Is it true that as an NRI, I can’t open a PPF account? Yes, this is true. The rule of 25th July, 2003 states that ‘Non Resident Indians are not eligible to open an account under the PPF Scheme’. But there is a silver lining for some NRIs. If you already had a PPF account, when you were resident in India, and during the tenure of the PPF account you became an NRI, then you are eligible to continue investing in the account until it matures, but on a non repatriable basis. The rule states is as follows: ‘Provided that if a resident who subsequently becomes a Non Resident during the currency of the maturity period prescribed under the PPF scheme, may continue to subscribe to the Fund till its maturity, on a Non Repatriation Basis.’ So if you open it as an RI, and during the 15 year tenure become an NRI, you can continue to invest, but on a non-repatriable basis.

www.personalfn.com

Page 10

Is it true that if I open an account in my minor child’s name and I also have my own PPF account, that I am only eligible for Rs. 1 lakh exemption totally for both accounts? Yes, this is true. Considering that your child is a minor, you as the parent / guardian are not entitled to dual exemption of up to Rs. 2 lakhs, the exemption limit remains at Rs. 1 lakh for a minor child. However, if you open an account in your spouse’s name, you are eligible for a secondary deduction on the amount invested in her name. As the PPF interest earned is tax free, there is no concern of clubbing of income as there is no tax to be paid on the PPF interest.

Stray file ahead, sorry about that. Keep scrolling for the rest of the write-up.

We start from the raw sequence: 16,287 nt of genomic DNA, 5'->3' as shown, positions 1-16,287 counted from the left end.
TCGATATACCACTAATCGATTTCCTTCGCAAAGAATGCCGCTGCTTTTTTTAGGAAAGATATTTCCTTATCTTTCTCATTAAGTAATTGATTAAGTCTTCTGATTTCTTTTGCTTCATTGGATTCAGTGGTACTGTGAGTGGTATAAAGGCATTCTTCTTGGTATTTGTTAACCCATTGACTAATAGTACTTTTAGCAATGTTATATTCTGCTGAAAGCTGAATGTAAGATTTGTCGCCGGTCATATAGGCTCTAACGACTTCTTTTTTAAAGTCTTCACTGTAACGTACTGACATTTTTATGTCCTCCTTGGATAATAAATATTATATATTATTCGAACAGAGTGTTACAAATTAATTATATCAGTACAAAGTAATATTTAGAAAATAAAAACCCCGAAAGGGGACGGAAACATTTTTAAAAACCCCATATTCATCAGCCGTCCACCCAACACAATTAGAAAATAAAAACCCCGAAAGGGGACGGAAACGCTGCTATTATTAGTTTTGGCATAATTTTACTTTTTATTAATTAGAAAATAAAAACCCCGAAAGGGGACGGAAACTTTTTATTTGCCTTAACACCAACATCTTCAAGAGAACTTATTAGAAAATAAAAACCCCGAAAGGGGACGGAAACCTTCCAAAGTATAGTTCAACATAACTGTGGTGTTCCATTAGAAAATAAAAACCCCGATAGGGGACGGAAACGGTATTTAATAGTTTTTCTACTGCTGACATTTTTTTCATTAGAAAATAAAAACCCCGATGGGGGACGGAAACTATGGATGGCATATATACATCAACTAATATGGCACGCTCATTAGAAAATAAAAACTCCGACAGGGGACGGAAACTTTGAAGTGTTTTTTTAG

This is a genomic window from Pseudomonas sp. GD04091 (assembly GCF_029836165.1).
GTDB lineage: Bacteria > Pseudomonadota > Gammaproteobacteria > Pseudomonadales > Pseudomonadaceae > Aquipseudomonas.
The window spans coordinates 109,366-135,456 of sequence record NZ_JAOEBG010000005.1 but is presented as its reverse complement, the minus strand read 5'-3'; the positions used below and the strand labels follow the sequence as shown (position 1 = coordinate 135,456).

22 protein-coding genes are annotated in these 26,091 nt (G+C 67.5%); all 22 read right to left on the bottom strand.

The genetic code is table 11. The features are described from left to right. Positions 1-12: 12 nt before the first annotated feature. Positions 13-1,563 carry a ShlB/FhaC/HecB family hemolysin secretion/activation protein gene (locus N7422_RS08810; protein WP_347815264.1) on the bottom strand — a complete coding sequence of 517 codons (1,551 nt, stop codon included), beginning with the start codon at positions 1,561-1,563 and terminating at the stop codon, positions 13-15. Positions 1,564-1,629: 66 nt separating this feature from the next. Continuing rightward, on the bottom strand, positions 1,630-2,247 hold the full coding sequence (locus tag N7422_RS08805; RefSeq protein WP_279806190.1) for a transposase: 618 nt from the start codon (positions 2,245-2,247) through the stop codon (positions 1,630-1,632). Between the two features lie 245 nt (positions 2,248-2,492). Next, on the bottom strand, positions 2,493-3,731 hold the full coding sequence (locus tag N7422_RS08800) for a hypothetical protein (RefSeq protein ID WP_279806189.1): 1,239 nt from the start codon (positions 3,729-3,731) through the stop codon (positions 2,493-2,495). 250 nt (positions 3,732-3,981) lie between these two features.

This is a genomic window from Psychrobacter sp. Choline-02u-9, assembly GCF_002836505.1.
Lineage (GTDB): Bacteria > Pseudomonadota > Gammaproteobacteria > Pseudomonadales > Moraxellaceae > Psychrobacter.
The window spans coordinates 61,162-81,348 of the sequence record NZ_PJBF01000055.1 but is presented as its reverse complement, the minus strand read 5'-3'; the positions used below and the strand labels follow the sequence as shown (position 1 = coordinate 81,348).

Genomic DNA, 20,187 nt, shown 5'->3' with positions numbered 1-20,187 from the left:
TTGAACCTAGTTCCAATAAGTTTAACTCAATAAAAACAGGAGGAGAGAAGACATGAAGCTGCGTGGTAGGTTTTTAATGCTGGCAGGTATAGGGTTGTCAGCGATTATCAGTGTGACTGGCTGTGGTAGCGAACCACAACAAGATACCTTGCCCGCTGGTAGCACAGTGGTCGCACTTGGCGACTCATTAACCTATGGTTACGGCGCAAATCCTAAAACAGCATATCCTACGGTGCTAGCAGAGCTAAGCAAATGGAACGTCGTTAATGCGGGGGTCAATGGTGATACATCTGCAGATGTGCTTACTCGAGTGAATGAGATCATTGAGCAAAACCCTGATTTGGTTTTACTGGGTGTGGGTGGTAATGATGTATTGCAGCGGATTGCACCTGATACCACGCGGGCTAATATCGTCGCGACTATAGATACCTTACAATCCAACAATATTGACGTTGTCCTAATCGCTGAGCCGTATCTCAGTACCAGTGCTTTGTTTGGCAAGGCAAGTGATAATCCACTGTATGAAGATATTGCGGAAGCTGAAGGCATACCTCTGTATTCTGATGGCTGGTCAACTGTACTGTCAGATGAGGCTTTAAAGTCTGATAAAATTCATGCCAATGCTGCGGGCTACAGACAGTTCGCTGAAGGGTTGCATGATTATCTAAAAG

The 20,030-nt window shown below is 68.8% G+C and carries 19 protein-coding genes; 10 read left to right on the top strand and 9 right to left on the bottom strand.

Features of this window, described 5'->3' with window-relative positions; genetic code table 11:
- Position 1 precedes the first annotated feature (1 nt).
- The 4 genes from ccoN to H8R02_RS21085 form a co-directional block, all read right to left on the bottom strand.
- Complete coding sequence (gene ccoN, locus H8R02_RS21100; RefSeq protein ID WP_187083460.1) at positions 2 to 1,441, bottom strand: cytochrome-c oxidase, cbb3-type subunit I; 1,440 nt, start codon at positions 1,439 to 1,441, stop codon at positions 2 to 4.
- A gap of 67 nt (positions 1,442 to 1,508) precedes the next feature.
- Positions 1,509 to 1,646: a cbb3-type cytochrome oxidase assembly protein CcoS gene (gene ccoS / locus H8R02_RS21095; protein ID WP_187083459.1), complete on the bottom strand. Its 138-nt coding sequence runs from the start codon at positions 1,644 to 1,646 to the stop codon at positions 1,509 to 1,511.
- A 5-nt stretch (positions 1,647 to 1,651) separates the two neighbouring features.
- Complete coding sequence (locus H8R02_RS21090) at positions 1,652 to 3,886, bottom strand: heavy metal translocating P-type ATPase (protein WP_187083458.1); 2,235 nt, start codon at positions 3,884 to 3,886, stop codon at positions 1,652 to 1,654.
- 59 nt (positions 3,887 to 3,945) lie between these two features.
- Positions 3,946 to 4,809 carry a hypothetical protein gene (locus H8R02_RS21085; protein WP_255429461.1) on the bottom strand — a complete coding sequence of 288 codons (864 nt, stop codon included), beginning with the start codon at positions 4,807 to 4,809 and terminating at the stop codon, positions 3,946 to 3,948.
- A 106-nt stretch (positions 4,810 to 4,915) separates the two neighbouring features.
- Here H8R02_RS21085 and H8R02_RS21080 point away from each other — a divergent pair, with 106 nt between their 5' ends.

What about nominations? It’s very important to ensure that you have a nominee on your PPF account, who in the event of your death will receive the PPF corpus. You can nominate one or more persons to receive the amount standing to your credit in the event of your death. Use Form E to make initial nominations, and if you wish to later change them, use Form F. If you nominate a minor, then you should also appoint somebody to receive and hold the PPF funds until the nominee attains majority. For nominees to apply for funds in case of the death of the PPF account holder, they have to apply to the Accounts Office using Form G, and provide a death certificate to the Accounts Officer. Once this is done, the PPF amount, less any loans (and interest on loans) that may be pending, will be repaid to the nominee(s). If there are multiple nominees and one of them has passed away, the remaining nominees have to furnish the death certificate of the nominee in question, post which the Account Officer will repay the PPF funds to the surviving nominee(s). If there are no nominees, then the legal heirs have to furnish an indemnity letter, an affidavit, the death certificate of the subscriber, a disclaimer letter on affidavit on stamped paper to the Account Office. Submit the Annexure to Form G and all the above documentation to receive the balance in the PPF account up to Rs. 1 lakh.

www.personalfn.com

Page 11